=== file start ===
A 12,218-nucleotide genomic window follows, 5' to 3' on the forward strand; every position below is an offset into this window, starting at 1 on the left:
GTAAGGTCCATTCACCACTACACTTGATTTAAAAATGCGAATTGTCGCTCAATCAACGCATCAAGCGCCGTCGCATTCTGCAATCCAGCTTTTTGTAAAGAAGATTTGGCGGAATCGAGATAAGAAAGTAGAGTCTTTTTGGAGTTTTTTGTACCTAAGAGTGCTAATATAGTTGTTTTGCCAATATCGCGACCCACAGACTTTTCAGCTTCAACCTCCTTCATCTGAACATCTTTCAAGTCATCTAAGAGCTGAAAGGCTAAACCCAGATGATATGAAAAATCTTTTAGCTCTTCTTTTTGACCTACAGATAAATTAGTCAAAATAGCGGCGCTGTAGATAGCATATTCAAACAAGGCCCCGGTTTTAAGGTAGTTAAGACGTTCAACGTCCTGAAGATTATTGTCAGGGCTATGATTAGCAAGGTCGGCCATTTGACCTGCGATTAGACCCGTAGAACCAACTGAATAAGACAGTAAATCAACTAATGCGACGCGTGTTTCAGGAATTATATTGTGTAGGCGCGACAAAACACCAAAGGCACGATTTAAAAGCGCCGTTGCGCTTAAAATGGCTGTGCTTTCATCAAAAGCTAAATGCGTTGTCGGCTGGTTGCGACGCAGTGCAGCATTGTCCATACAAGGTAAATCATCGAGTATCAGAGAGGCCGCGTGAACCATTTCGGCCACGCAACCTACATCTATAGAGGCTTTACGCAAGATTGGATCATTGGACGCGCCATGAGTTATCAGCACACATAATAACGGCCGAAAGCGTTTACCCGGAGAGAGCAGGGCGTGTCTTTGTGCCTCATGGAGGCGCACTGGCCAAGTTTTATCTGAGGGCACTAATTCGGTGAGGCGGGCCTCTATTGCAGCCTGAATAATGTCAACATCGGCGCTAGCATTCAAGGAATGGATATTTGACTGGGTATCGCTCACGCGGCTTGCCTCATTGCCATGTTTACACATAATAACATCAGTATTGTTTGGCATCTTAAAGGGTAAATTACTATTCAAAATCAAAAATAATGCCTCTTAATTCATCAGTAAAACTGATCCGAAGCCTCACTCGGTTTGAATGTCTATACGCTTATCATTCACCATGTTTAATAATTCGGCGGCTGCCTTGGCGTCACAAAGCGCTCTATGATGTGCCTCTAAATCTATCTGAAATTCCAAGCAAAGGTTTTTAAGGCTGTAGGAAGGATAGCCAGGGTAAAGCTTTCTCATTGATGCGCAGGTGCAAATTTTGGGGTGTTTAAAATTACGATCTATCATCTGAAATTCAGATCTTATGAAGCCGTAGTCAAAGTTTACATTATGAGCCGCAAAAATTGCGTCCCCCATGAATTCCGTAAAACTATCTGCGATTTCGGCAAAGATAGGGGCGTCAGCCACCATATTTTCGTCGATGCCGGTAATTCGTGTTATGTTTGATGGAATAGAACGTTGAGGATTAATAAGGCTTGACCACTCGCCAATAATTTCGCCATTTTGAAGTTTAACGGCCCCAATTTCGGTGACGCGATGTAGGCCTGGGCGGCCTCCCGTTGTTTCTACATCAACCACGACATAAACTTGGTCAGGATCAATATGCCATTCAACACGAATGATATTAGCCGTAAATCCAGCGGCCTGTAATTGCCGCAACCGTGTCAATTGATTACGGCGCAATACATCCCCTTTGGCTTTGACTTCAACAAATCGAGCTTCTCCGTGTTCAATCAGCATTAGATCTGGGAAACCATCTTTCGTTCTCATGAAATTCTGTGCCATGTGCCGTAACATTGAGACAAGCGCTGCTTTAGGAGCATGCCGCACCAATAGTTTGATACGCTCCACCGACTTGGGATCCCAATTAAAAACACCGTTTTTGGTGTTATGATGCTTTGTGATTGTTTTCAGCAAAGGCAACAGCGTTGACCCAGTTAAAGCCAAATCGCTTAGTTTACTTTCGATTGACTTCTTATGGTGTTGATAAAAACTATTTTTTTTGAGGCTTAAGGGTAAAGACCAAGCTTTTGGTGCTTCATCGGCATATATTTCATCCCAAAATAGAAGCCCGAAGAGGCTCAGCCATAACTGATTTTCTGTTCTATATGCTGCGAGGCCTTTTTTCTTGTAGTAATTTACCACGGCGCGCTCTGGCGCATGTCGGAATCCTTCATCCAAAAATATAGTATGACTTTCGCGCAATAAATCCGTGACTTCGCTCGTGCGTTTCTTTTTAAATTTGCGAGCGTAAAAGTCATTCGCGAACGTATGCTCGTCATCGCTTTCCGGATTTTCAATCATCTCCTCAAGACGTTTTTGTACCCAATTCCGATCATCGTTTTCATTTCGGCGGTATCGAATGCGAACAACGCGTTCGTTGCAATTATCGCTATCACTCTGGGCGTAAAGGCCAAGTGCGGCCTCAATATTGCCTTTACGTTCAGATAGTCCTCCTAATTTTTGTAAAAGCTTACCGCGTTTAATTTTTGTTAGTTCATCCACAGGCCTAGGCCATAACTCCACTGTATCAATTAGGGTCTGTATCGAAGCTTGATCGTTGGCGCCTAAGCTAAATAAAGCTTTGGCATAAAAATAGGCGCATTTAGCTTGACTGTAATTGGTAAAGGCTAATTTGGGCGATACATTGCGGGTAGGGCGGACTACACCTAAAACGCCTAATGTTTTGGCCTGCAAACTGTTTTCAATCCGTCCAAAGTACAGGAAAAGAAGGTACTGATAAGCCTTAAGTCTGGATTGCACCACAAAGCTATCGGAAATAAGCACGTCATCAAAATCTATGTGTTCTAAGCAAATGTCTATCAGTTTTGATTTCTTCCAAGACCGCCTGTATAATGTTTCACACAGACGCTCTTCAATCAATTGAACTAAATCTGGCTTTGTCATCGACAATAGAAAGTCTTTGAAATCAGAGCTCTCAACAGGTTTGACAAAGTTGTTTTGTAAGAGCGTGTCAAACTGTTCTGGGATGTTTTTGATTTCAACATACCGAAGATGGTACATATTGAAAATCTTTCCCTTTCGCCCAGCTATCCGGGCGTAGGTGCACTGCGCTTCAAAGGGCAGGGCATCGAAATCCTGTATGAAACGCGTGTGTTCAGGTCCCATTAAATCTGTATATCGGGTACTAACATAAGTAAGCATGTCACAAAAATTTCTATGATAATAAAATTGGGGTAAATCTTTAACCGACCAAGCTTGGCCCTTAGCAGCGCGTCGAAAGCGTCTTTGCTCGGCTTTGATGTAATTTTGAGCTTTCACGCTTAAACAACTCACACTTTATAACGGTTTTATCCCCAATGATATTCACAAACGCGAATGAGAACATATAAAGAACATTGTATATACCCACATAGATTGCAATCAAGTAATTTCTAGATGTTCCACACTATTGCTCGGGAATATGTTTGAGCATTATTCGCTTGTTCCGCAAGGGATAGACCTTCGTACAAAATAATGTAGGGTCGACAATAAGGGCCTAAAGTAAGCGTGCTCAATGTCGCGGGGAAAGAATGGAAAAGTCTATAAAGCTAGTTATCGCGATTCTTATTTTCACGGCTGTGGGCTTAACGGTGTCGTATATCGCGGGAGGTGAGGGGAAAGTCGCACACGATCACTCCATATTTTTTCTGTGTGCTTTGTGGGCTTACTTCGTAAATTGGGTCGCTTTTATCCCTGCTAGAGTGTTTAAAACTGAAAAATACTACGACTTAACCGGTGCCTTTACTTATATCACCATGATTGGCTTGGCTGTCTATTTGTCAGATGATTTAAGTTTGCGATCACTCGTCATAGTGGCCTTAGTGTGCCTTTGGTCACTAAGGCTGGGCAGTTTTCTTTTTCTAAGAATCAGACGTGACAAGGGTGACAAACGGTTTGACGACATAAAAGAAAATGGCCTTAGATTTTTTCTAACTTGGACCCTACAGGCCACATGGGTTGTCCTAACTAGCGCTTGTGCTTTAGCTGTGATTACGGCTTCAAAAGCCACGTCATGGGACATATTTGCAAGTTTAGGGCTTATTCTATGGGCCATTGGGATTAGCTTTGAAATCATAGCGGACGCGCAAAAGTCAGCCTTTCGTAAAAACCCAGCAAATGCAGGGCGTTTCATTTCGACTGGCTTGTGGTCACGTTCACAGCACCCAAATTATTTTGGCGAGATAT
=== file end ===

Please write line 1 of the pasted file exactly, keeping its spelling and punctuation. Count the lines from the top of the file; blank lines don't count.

A 12,218-nucleotide genomic window follows, 5' to 3' on the forward strand; every position below is an offset into this window, starting at 1 on the left: